Another mother, worn down by relentless threats of the family court and law guardian, wrote in her suicide note addressed to her children: “Please forgive me for any pain I have caused or will cause you in the future…I have no choice.” 

The leitmotif surrounding all these hapless tragedies, including children who have hanged themselves or taken fatal drug overdoses when forced to live with a sexually abusive, controlling and violent father, is a culture of barbarism and savagery that suffuses the family courts daily. 

There are no hearings: mothers lose children abruptly via ex parte motions brought by fathers in collusion with “sympathetic” law guardians who ask the judge to remove the child from the mother based on the custody evaluator’s invoking of the spurious “parental alienation” charge. Such mothers are immediately ordered to vacate the family home, leaving their children and their pets behind; many cannot even gather their personal belongings or, as in Catherine’s case, her winter coat. When mothers subsequently petition the courts to be heard, suddenly there is no room on the calendar. When a court date is set, judges will not permit the mother’s exculpatory evidence to be heard. Appellate courts are loathe to get involved in family court proceedings and federal remedies are completely blocked by collateral estoppel issues, the domestic relations exception, and related abstention doctrines, all of which serve as the underpinnings of precedent setting cases prejudicial to mothers, many of whom are assessed heavy sanctions when they try to seek remedy from the federal courts.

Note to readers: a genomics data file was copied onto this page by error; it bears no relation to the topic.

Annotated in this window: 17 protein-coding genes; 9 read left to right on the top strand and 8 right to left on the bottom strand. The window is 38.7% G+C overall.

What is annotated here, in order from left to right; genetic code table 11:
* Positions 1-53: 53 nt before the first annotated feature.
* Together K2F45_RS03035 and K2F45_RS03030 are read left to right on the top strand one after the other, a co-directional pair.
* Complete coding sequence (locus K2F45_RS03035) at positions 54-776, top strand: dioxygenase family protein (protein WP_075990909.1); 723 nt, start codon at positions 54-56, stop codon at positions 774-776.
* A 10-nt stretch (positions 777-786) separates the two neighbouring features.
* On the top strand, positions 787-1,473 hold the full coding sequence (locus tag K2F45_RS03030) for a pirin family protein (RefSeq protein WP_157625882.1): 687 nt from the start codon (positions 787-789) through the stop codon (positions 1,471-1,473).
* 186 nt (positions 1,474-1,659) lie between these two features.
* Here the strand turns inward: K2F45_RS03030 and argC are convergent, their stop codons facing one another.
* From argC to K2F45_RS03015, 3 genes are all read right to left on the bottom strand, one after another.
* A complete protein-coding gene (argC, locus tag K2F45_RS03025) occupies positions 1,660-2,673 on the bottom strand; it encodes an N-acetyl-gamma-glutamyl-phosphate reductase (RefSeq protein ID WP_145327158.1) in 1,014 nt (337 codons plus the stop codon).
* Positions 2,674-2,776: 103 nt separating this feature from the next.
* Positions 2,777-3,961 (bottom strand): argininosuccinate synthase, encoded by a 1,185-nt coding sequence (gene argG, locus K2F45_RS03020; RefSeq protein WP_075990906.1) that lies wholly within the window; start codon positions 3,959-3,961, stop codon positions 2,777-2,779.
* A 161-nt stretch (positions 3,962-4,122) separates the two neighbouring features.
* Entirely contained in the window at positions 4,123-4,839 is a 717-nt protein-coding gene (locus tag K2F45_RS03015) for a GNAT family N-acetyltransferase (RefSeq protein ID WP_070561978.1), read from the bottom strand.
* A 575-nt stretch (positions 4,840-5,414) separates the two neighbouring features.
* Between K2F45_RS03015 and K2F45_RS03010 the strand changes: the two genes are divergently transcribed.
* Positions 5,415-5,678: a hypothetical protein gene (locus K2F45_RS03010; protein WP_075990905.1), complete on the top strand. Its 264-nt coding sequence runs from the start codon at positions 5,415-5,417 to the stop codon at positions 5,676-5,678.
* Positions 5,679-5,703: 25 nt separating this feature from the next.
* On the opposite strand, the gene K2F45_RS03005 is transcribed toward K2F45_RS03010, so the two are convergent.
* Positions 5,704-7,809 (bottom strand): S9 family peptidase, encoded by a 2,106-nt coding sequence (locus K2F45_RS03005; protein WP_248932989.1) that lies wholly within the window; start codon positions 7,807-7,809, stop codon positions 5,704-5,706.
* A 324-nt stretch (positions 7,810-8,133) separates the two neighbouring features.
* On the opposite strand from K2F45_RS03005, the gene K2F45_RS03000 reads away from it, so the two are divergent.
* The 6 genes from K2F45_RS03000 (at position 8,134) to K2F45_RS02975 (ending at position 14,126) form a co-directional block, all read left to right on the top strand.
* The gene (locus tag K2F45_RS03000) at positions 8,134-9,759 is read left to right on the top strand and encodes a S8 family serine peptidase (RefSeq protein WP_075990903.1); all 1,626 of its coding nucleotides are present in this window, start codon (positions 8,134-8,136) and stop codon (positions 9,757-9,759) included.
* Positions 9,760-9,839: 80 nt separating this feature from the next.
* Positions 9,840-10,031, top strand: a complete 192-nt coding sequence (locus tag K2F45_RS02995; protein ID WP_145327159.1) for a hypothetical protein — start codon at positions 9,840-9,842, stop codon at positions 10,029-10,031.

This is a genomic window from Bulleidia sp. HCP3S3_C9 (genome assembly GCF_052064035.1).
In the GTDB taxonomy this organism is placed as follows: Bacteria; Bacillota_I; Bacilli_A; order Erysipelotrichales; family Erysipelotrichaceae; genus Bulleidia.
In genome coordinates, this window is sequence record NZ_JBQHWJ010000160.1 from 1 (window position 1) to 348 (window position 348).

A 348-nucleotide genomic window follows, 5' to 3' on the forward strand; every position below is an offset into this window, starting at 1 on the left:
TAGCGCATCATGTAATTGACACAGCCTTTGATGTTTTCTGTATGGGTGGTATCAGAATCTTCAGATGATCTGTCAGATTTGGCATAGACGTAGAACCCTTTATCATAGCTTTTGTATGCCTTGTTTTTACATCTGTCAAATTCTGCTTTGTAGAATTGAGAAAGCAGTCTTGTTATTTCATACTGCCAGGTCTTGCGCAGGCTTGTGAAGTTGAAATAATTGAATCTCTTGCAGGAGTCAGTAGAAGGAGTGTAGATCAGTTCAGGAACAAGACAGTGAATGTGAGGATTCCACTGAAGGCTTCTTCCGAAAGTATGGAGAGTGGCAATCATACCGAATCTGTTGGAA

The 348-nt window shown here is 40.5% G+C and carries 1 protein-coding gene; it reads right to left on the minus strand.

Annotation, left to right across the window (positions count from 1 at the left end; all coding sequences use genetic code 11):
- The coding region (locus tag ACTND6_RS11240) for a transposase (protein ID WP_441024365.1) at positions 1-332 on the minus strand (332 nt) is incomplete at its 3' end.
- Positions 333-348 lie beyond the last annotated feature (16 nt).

Most egregious, while in the custody of the father (or in foster care where many children have been placed by the court in order to “normalize” the relationship between the sexually abused child and the abusive parent) some children evince signs of “grooming” for child erotica. However, the prostitution and trafficking of children is neatly suppressed by never allowing the mother to see the child other than in the presence of a court-contracting visitation center or program which receives 100% of its referral business from the court. While the visitation centers collude with the courts to suppress evidence, the mother must endure the financial onus of paying “ransom” to such centers to see her own children.

During desperate times in history – American slavery, European-sponsored pogroms against Jews, world wars, famine, and plagues – we see an uptick in suicides. In fact, these stats are often used by sociologists, historians, and others to gauge social upheaval. Why must we sacrifice our mothers? There are applicable federal statutes that can be invoked by the United States Department of Justice to bring an end to this debacle. Catherine’s valiant fight for justice must be heard from the grave.

About the author: Amy Neustein, Ph.D., co-author of From Madness to Mutiny: Why Mothers are Running from the Family Courts – and What Can be Done about It (University Press of New England, 2005); sequel, “Mother-Mugging”: The Civil Rights Crisis in the Family Courts – and What Can be Done about It (Oxford University Press, forthcoming)